Maiden mares (n=6), previously injected with stallion sperm cells (SC group, n=2), stallion seminal plasma (SP group, n=2), or phosphate-buffered saline as a control (C group, n=2) were followed through 5 consecutive estrous cycles to evaluate their clinical response when exposed to stallion sperm cells via breeding. Management was similar to that expected on typical breeding farms. The mares were teased daily and bred by artificial insemination (AI) in all 5 cycles. Differences in serum and uterine flushing equine antisperm antibody (EASA) levels, endometrial culture and cytology results, endometrial biopsy score and fertility were evaluated between treatment groups. An enzyme-linked immunosorbant assay (ELISA) was used to determine serum and uterine IgG and IgA levels specific for sperm cell or seminal plasma antigens. Serum IgG specific for sperm cell antigen was higher in the SC group than in the SP and C groups following exposure to sperm cells via breeding (P<0.05). All other EASA levels were not different between groups (P>0.05); however, uterine IgA levels in one of the SC treated mares did rise over all 5 cycles. No differences were detected in culture, cytology, biopsy or fertility results between groups (P>0.05). Changes in EASA levels were detected after breeding mares previously immunized with stallion sperm cells, however an associated clinical response was not apparent.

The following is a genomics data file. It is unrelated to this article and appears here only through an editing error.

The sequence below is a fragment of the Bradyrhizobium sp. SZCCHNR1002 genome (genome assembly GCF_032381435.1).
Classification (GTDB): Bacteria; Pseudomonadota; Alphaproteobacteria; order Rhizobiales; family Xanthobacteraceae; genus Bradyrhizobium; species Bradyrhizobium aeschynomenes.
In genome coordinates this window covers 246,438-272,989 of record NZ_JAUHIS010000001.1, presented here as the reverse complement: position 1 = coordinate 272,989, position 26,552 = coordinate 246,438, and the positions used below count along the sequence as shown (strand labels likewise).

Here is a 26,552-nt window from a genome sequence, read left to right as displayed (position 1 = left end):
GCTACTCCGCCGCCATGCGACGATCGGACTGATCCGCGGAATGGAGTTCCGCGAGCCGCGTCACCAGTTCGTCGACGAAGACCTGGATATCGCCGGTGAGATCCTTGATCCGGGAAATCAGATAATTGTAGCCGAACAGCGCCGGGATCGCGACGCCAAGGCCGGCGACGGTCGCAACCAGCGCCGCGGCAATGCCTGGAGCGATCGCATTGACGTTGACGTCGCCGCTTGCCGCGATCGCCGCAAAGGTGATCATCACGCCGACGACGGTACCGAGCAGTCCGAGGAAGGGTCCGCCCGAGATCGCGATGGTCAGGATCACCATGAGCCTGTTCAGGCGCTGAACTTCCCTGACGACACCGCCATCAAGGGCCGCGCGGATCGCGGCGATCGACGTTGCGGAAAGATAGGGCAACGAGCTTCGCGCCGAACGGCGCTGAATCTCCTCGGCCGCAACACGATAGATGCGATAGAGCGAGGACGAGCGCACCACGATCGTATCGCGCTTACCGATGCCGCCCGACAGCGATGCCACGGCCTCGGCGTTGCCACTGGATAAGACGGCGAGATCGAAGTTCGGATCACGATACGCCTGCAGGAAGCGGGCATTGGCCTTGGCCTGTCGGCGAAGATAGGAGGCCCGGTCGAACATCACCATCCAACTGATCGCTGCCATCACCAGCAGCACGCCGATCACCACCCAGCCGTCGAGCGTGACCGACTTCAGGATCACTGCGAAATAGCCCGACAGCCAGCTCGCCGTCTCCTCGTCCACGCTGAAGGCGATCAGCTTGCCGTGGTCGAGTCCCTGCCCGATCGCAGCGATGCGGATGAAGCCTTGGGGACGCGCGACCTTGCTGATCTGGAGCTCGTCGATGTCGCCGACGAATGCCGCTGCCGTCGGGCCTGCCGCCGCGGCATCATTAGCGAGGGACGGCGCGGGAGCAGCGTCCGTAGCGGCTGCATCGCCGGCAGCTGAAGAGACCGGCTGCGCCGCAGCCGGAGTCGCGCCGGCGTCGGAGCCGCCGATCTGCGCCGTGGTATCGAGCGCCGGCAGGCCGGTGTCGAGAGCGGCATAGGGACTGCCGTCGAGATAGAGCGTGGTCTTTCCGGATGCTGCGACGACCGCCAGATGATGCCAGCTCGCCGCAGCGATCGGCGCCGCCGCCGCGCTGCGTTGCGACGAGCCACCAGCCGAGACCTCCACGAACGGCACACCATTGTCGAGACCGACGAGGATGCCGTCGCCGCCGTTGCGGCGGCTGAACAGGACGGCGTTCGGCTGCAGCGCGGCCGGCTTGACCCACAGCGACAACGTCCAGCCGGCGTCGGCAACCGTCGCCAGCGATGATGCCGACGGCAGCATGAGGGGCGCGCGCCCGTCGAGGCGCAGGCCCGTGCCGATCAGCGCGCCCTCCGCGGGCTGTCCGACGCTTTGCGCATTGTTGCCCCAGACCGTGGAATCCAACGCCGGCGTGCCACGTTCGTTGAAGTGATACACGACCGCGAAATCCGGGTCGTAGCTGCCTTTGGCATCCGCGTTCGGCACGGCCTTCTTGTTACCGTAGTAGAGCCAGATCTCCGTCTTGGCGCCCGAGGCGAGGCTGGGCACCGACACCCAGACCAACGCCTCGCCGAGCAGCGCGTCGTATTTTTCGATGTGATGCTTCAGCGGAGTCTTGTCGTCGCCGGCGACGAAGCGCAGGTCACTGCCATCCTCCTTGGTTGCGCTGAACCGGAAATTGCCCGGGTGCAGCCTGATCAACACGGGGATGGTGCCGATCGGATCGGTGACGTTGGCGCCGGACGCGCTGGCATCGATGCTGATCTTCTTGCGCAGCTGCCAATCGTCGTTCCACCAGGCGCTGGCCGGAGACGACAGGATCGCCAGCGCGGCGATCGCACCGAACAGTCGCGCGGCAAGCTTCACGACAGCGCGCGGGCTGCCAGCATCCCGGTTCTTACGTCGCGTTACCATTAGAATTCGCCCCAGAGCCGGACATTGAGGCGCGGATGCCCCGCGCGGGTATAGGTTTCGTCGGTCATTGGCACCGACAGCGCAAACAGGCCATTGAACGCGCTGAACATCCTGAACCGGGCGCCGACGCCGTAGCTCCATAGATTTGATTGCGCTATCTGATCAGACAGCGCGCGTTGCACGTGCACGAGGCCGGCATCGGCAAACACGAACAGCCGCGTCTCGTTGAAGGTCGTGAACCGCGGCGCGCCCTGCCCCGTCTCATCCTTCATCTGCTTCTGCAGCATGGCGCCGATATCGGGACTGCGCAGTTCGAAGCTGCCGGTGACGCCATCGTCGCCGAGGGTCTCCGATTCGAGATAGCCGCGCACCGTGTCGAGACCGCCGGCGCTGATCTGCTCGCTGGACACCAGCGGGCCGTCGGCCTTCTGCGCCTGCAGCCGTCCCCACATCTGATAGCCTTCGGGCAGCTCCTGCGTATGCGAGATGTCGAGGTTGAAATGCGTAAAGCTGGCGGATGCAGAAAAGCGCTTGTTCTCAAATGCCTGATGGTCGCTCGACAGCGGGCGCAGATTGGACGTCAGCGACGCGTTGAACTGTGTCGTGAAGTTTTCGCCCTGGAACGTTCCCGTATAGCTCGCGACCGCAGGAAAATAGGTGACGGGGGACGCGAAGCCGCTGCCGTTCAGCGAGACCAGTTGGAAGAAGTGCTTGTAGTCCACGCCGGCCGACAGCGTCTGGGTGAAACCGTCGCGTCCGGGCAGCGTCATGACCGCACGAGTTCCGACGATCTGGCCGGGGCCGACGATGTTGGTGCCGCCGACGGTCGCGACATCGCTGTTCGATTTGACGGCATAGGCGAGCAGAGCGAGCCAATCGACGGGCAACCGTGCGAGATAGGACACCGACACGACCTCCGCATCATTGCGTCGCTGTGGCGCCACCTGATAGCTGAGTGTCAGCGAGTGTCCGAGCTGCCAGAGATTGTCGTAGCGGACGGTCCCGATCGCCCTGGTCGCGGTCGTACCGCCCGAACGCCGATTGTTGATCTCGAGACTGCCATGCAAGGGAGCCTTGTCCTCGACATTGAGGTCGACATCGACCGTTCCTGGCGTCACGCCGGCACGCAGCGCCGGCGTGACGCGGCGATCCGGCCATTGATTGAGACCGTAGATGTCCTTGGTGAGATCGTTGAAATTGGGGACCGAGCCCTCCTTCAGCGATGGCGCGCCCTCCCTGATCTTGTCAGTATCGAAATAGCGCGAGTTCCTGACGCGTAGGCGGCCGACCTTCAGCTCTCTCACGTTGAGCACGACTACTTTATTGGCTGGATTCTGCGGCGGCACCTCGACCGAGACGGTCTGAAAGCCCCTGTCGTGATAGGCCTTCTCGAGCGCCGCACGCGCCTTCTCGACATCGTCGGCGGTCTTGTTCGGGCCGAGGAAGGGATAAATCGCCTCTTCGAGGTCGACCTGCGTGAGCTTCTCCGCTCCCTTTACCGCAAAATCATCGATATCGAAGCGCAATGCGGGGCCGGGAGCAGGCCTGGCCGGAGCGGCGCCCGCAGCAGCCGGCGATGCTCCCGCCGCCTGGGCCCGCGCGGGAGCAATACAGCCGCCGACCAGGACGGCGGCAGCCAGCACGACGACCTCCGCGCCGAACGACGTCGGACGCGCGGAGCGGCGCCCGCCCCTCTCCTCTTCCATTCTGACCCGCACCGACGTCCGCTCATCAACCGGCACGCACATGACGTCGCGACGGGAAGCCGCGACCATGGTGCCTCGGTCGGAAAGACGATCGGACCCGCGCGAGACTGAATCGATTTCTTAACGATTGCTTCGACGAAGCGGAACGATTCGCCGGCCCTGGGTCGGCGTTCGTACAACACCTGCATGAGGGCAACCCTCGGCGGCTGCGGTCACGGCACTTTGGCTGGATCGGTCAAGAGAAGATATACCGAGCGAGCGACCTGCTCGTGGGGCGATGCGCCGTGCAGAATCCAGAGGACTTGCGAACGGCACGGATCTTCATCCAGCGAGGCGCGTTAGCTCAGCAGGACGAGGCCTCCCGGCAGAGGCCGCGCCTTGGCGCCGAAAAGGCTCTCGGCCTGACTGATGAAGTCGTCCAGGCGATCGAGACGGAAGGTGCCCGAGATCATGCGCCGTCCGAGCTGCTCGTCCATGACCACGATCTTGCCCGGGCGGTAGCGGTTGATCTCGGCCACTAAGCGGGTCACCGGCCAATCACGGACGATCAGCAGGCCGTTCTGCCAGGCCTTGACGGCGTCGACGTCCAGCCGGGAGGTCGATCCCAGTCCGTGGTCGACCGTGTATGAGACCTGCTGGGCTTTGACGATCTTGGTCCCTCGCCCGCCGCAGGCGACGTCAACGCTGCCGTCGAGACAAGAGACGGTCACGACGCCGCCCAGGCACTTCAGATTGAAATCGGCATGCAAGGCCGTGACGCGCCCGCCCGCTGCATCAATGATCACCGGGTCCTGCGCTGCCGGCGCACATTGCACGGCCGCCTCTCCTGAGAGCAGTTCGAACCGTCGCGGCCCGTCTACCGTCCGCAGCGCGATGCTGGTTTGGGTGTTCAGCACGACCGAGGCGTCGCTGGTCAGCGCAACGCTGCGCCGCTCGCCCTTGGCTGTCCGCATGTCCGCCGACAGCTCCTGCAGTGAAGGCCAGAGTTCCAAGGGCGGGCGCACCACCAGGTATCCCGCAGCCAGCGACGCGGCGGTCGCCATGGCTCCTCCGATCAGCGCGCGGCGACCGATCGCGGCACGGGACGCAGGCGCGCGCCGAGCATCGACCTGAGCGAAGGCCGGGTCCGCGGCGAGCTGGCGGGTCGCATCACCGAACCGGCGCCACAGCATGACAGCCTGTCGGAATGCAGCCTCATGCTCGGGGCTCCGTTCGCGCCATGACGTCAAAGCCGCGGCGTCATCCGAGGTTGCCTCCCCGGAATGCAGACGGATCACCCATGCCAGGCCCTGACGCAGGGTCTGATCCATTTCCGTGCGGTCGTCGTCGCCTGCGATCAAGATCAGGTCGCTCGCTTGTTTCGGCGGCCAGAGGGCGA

- antisperm antibodies